I'm daughter to Lissie, sister to Jess, wife to Brien, mom to Hannah, Lily and Eleanor. I am a stay at home mom to my girls, and my free time is dedicated to gardening (I confess I'm still a novice and look to Lissie and Jess for advice), baking and cooking, and card making. I'm doing my part to make the earth a bit greener, trying hard to avoid processed foods and HFCS, and find the "slow food" movement intriguing and inspiring. I love visits to my local farmers' market, fresh produce, reading, getting out in nature, and spending time with my family.


Catholic, homeschooler, lover of books and great wine and an amateur gardening addict.


I'm Melissa aka "Lissie", mother of Rachael and Jessica, and grandmother to a passel of the sweetest children on the planet. I'm a semi-retired public educator and professor who works from home for a small publisher. I am a lover of all things beautiful ... flowers, the mountains, nature scenes, the innocent faces of children, and my rock and fossil collection, to name a few. I enjoy shopping at the farmers' market for fresh foods and then experimenting with new recipes. Good food and good wine delight me. I love to travel so my suitcase is always packed. Like my daughters, I take pleasure in simple things ... clothes drying on the line, tomatoes so fresh they are still hot from the sun, good books, and interesting movies. I'd like to know everything before I die.

So, we drink raw milk. Yes, that's right. I've even given it to my children and we all agree the taste is fantastic. My mother worried when my sister and I drank raw milk as children when we were with my father. It's true - there are risks to consuming raw, whole milk. The cleanliness standards of the farmer have to be super high and followed religiously. I am comfortable with the source of our milk, but there is always still that "what if" lingering question in the back of my mind. What if my kids got sick? How would I deal with that knowing I chose to give them something that created the problem?

In Kansas I was able to find local, non-homogenized, pasteurized milk. Perfect. I cannot find that here in Northern VA, it just isn't available. So, after the suggestion of a friend from a book group I belong to (I know, right?!) who mentioned that her own mother pasteurized their milk at home, I figured I'd look for some info on how to do it. And just like making butter, it looks to be very straightforward.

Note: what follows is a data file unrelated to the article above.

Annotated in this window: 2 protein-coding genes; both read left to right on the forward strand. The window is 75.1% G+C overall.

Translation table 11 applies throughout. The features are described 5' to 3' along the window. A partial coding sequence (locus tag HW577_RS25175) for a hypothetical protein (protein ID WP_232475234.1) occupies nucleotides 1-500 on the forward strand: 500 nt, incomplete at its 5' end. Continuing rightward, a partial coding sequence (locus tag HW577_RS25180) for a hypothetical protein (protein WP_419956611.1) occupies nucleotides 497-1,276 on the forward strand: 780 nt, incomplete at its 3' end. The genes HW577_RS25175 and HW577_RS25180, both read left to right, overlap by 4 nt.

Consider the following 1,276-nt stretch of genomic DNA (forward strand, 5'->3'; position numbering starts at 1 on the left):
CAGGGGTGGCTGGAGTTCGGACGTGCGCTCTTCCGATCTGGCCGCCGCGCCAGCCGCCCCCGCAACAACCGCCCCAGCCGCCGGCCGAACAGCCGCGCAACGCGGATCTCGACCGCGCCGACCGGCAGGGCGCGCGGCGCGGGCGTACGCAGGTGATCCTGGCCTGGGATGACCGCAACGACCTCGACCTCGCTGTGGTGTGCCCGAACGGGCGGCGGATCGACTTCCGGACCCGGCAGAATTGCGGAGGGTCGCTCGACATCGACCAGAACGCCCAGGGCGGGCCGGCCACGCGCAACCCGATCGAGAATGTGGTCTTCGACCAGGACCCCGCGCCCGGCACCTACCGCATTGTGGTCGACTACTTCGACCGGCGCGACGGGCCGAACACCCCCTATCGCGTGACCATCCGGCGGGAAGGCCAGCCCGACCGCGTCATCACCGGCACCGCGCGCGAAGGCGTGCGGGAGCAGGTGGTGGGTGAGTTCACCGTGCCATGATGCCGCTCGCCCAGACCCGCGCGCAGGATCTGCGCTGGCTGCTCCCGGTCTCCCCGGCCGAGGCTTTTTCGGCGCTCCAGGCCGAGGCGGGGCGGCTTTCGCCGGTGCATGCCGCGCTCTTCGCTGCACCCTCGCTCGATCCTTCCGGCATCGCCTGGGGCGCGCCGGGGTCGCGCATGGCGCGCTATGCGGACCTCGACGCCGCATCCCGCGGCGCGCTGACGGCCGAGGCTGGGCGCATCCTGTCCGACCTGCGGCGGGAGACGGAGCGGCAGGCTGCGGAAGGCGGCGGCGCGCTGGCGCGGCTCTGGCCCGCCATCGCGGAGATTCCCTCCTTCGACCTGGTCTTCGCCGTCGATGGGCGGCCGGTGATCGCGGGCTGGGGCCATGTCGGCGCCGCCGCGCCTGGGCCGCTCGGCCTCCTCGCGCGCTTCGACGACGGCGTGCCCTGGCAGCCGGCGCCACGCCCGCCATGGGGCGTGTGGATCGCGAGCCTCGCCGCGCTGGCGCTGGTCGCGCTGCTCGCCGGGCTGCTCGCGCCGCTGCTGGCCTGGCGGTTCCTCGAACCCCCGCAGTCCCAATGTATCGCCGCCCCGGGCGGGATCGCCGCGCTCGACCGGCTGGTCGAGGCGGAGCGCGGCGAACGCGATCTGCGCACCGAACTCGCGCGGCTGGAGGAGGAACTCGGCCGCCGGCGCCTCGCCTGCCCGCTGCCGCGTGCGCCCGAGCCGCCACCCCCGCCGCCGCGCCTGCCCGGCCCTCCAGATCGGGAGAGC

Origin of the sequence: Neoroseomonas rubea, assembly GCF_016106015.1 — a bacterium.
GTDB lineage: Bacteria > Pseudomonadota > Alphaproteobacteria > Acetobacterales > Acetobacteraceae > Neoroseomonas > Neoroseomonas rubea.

Mother Earth News, always my first choice for "how to" information:

It’s actually very easy to pasteurize your own milk on the stovetop. An added bonus is that your milk won’t need to stand up to long distance shipping and prolonged storage, so you can pasteurize it safely using lower heat and less time than many industrial milk producers use. All you need is a stainless steel pot and a simple kitchen thermometer. Just follow these simple steps for home pasteurization:

Pour the raw milk into the stainless steel pot. If you have a double boiler, that will work even better to keep the milk from scalding. If you don’t have a double boiler, you can put one stainless steel pot inside a larger pot with a few inches of water at the bottom. If you can’t achieve this setup, then you’ll just need to be careful to heat the milk gently.

Slowly heat the milk to 145 degrees Fahrenheit, stirring occasionally. If you are not using a double boiler, stir frequently to avoid scalding the milk.

Hold the temperature at 145 F for exactly 30 minutes. You may need to increase and decrease the heat to keep the temperature constant.

Remove the pot of milk from the heat and place it in a sink or large bowl filled with ice water. Stir constantly until the temperature drops to 40 F.

Store pasteurized milk in the refrigerator.

So tomorrow I'll give it a whirl. We'll see how it goes trying to keep the milk at a constant temp for such a long period of time!


This was super easy to do and I'm glad I tried it. I will continue to home pasteurize our milk each week. Sadly, the taste does change once the milk is heated but it is still far better than what you can buy at the store. I don't have a double boiler, so I just put a smaller pot in a bigger pot that had water in it and slowly heated the milk. I couldn't keep it exactly at 145 degrees, but I kept it between 145 and 150 for a half hour. Cooling it took way longer than I was expected. I kept it in the sink bath until it was around 60 degrees, poured it back into the glass jar and put it in the fridge. This was the quickest way to get it back below 40 degrees. I now understand all that stirring is to keep the milk cooling at the same rate throughout the pot.



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